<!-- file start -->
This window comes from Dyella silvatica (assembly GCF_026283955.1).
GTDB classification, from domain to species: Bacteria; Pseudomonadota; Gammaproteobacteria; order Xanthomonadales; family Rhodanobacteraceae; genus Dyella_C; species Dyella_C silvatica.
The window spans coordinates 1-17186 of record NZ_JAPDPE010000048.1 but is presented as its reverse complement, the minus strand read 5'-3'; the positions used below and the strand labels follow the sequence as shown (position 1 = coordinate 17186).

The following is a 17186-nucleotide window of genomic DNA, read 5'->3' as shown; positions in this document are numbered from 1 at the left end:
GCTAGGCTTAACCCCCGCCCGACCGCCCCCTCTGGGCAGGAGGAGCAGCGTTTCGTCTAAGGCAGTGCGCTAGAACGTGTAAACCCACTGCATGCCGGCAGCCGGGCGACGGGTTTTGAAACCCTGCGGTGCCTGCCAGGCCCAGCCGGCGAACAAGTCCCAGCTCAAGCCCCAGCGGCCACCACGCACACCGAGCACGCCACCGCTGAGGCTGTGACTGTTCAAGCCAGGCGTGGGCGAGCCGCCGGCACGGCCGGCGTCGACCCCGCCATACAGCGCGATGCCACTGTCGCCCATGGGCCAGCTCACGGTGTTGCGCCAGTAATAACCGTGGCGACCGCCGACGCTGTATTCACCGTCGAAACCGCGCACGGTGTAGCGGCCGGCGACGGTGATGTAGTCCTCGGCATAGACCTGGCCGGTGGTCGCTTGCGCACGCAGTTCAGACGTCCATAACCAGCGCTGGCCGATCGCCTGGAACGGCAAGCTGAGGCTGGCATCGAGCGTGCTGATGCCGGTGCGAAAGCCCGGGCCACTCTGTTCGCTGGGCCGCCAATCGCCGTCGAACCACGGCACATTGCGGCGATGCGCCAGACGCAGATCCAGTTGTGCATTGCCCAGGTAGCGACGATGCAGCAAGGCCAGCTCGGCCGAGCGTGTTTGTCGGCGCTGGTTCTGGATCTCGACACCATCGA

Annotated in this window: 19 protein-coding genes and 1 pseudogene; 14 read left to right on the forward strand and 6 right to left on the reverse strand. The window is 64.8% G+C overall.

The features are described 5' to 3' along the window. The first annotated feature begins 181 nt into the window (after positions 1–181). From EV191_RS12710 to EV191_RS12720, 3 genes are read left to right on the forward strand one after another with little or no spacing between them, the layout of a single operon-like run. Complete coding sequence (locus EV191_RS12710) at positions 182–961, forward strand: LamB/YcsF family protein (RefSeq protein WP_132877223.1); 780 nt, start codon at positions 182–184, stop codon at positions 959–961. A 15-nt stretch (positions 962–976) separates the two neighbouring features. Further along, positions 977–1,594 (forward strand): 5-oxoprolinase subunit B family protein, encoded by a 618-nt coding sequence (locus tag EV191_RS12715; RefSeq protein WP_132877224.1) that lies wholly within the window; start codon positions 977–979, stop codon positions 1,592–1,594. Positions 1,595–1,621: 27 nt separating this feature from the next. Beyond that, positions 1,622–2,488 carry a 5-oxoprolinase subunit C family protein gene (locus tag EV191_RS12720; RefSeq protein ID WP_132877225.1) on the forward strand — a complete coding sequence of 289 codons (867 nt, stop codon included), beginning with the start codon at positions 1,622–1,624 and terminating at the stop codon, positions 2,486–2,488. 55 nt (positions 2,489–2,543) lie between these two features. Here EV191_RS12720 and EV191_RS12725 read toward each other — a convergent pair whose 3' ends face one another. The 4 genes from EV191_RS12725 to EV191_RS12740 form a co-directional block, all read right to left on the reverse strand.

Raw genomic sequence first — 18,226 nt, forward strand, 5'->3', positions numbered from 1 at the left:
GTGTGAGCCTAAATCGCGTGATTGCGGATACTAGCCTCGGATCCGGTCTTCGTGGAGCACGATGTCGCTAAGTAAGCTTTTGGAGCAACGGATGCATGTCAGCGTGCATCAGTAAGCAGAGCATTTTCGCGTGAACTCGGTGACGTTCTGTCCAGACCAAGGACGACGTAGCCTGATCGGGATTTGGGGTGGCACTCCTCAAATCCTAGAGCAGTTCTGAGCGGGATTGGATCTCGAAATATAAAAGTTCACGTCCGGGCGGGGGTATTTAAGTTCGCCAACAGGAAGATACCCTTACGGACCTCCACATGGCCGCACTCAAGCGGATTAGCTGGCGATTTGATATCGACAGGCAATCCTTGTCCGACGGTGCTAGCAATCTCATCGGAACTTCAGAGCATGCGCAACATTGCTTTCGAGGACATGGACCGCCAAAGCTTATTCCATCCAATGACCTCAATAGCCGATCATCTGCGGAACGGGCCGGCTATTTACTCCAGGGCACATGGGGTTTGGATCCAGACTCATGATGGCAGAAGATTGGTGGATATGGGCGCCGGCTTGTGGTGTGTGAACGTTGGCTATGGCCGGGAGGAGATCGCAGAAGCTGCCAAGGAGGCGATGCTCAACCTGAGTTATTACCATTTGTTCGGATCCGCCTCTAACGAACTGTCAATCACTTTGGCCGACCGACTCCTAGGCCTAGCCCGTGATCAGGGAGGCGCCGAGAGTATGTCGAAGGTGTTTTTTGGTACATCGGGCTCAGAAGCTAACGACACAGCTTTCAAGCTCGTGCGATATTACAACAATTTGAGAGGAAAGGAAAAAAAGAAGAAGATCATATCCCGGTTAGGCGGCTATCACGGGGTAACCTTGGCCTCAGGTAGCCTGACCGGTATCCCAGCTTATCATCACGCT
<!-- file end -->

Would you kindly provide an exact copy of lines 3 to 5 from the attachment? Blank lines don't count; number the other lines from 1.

The window spans coordinates 1-17186 of record NZ_JAPDPE010000048.1 but is presented as its reverse complement, the minus strand read 5'-3'; the positions used below and the strand labels follow the sequence as shown (position 1 = coordinate 17186).

The following is a 17186-nucleotide window of genomic DNA, read 5'->3' as shown; positions in this document are numbered from 1 at the left end:
GCTAGGCTTAACCCCCGCCCGACCGCCCCCTCTGGGCAGGAGGAGCAGCGTTTCGTCTAAGGCAGTGCGCTAGAACGTGTAAACCCACTGCATGCCGGCAGCCGGGCGACGGGTTTTGAAACCCTGCGGTGCCTGCCAGGCCCAGCCGGCGAACAAGTCCCAGCTCAAGCCCCAGCGGCCACCACGCACACCGAGCACGCCACCGCTGAGGCTGTGACTGTTCAAGCCAGGCGTGGGCGAGCCGCCGGCACGGCCGGCGTCGACCCCGCCATACAGCGCGATGCCACTGTCGCCCATGGGCCAGCTCACGGTGTTGCGCCAGTAATAACCGTGGCGACCGCCGACGCTGTATTCACCGTCGAAACCGCGCACGGTGTAGCGGCCGGCGACGGTGATGTAGTCCTCGGCATAGACCTGGCCGGTGGTCGCTTGCGCACGCAGTTCAGACGTCCATAACCAGCGCTGGCCGATCGCCTGGAACGGCAAGCTGAGGCTGGCATCGAGCGTGCTGATGCCGGTGCGAAAGCCCGGGCCACTCTGTTCGCTGGGCCGCCAATCGCCGTCGAACCACGGCACATTGCGGCGATGCGCCAGACGCAGATCCAGTTGTGCATTGCCCAGGTAGCGACGATGCAGCAAGGCCAGCTCGGCCGAGCGTGTTTGTCGGCGCTGGTTCTGGATCTCGACACCATCGA